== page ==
TORONTO — North Korea's latest missile test has sparked mixed emotions among Canada's Korean community, with some expressing alarm at what they deem an escalation of the country's military efforts while others remain unfazed.
Lisa Pak, who lives in west Toronto, said this week's test launch of an intercontinental ballistic missile — North Korea's first — has left her on edge.
"They may be tremors before an explosion," said Pak, who is helping lead an effort to free a Mississauga, Ont. pastor detained in North Korea.
"At one point, it might not just be threats."
The test, which took place Tuesday as the United States celebrated Independence Day, marked a major step forward in North Korea's plan to develop a nuclear missile capable of reaching any location in the U.S.
It has drawn the censure of both American and Canadian officials, who have called it a threat to international peace and security, and led both the U.S. and South Korea to stage ballistic missile firing drills in response.
Still, some Korean-Canadians say they aren't rattled by North Korea's recent show of force, which they consider business as usual.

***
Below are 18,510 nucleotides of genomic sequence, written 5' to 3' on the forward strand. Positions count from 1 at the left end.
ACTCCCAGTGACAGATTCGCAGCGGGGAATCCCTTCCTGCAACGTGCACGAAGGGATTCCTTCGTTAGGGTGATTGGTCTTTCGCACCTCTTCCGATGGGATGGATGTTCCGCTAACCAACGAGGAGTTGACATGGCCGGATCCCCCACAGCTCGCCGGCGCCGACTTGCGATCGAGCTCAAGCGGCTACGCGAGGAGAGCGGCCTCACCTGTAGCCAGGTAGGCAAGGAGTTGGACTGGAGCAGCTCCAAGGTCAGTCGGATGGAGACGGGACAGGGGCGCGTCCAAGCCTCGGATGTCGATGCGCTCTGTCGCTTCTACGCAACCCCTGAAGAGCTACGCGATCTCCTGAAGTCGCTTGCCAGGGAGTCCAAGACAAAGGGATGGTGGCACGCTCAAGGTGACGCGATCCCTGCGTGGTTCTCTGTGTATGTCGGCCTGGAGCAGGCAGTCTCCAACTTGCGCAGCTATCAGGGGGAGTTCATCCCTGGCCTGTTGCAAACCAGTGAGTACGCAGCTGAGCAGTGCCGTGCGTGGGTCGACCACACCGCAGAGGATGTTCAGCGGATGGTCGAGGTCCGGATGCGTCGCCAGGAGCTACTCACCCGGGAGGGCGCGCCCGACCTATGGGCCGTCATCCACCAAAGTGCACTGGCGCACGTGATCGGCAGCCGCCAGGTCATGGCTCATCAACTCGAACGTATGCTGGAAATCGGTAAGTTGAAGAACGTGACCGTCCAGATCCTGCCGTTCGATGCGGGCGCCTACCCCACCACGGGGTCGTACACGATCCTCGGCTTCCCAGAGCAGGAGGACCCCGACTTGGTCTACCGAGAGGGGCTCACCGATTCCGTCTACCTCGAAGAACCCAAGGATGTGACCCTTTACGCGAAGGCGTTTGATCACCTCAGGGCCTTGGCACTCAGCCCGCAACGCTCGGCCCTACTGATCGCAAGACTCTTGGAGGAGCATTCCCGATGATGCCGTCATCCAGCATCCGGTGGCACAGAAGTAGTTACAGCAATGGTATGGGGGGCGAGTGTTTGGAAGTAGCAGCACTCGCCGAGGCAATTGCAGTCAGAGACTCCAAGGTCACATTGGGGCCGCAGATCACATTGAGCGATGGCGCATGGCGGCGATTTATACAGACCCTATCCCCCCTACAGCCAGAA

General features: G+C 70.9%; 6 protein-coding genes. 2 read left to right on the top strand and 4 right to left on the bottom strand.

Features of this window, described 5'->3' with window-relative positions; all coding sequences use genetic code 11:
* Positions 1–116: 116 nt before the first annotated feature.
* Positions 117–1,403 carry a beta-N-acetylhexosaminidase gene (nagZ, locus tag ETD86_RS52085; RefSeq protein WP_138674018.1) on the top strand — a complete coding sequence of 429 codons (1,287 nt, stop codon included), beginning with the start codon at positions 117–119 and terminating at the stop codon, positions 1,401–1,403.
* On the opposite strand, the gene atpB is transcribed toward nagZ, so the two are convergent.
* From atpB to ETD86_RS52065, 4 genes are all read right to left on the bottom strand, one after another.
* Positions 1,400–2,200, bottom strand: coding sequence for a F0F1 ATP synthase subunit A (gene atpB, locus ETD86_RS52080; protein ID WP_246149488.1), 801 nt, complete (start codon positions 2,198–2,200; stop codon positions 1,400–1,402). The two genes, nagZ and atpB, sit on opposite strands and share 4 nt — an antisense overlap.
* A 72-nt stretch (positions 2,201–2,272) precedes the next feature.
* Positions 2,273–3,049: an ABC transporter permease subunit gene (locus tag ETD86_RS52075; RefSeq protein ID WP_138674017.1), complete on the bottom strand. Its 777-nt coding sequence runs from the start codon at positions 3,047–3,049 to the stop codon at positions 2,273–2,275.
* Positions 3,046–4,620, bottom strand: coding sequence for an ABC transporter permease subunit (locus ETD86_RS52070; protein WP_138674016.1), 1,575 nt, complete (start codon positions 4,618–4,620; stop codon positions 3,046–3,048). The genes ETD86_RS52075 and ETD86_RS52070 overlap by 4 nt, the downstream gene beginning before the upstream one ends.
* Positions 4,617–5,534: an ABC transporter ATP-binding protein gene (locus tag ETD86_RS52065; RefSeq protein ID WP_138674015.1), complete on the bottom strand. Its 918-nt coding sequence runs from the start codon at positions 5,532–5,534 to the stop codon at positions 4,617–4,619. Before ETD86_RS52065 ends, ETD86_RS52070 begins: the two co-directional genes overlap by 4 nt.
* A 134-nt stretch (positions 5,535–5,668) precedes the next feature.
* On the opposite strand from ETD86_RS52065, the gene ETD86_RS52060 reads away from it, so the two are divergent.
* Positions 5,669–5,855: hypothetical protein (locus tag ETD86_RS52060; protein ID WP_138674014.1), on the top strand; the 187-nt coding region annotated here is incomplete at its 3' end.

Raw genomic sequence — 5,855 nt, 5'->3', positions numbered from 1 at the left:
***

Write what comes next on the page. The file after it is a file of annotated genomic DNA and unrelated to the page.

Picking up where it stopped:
Haeyeon Joo, 27, said she has become "desensitized" after years of missile tests.
"North Korea has been doing missile tests for years," said Yoo, who immigrated to Toronto from South Korea in 1999 and now lives in New York City.
"It's not new, sadly. It's just that this time they were successful."
Choo Yosep, a 30-year-old Toronto-born realtor who visits relatives back home every so often, echoed that sentiment, suggesting the threat posed by this week's test has been overblown.
"Yes, [North Korea] has had their first long-range missile test, but there's still a lot of engineering and science that they have to get through to execute what I would consider to be a serious threat," Yosep said.
"My parents are in regular contact with family back home. They are not panicking."
Pak said she fears tensions will continue to rise as long as the North Korean regime feels its power is being threatened.
"How do we change the rhetoric so that North Korea doesn't feel like they need to have nuclear weapons to survive? I think that is very much their thinking pattern, and we can't change that," Pak said.
Foreign Affairs Minister Chrystia Freeland has said Canada will continue its international efforts to resolve the rapid growth of North Korea's nuclear and ballistic missile programs.
-- With files from The Associated Press
Jennifer Cheng, The Canadian Press